The most commonly known form of exercise for patients struggling with mobility issues is physiotherapy. However, for Parkinson’s patients, activities that are aerobic and learning-based seems to be the most efficient. Exercise that challenges the individual to constantly keep track of and change tempo, activity and direction has numerous benefits. It enhances heart and lungs function, promotes good posture, and trunk rotation. For this any kind of rhythmic and symmetrical movements, such as different dance forms, are highly beneficial. Other activities, such as Yoga and Tai Chi, can also prove helpful, with their potential for increasing flexibility, strengthening core and periphery muscles, and improving balance. Because positions are shifted frequently, concentration and an ability to adapt are required, and are improved as progress is made. Finally, such activities can be very easily adapted to the pace and level of the person exercising, including Parkinson’s disease patients.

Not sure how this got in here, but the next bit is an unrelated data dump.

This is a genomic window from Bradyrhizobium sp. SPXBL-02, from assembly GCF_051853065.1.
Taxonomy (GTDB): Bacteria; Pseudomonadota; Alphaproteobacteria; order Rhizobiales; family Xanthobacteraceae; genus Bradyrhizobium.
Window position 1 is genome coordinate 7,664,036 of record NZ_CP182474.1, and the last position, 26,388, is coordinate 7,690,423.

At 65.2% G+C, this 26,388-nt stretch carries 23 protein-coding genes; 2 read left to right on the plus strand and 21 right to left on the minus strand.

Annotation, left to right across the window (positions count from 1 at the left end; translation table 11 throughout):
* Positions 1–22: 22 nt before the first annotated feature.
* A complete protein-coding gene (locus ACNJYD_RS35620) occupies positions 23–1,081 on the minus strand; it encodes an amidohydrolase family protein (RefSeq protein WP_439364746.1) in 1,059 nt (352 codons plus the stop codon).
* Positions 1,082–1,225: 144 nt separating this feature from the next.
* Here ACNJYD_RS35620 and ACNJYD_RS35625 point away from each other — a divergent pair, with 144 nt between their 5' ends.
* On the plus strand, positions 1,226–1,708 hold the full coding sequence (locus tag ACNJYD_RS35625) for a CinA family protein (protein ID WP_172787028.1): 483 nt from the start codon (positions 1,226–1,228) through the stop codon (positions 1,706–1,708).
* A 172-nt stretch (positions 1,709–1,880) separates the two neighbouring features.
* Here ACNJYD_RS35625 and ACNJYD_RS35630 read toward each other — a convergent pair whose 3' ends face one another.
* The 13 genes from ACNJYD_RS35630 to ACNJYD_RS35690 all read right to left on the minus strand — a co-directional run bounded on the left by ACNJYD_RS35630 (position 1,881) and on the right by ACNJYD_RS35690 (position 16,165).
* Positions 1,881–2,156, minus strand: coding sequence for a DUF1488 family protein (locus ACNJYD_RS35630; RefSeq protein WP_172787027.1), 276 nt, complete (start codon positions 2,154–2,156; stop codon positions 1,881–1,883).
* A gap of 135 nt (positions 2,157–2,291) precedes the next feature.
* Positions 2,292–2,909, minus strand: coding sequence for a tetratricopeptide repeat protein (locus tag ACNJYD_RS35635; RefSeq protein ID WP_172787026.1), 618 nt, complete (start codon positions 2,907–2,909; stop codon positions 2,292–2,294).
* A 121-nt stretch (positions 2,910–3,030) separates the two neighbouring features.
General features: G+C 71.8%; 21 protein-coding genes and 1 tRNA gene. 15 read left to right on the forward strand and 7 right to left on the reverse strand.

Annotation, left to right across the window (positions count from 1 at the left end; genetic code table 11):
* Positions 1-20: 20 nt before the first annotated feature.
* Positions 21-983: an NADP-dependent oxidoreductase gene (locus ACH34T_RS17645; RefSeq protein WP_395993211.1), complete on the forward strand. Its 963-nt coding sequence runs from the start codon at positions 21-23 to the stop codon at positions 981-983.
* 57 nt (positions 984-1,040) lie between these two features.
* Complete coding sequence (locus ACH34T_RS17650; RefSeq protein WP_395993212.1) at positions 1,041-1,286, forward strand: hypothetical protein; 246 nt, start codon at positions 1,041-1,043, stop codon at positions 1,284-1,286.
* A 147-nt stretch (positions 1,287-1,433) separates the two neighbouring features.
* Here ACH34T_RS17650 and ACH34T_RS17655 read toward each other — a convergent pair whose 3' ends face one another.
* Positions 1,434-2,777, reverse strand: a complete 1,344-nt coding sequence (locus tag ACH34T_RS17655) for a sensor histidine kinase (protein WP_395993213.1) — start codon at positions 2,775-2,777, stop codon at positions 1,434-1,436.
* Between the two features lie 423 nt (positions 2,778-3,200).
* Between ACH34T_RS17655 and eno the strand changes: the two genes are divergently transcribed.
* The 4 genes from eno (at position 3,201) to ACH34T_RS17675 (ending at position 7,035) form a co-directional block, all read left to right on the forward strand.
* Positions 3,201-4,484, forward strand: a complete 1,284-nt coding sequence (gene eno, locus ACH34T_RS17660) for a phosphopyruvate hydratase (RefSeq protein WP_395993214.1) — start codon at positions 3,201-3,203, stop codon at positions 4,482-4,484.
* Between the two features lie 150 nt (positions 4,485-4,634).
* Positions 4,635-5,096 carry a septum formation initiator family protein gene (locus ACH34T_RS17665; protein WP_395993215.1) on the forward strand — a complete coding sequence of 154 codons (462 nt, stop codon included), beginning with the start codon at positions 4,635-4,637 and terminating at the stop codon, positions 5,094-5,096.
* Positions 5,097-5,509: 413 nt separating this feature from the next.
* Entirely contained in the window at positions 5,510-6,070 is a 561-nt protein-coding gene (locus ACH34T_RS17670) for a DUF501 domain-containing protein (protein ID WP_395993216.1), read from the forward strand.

The Wonders of Dance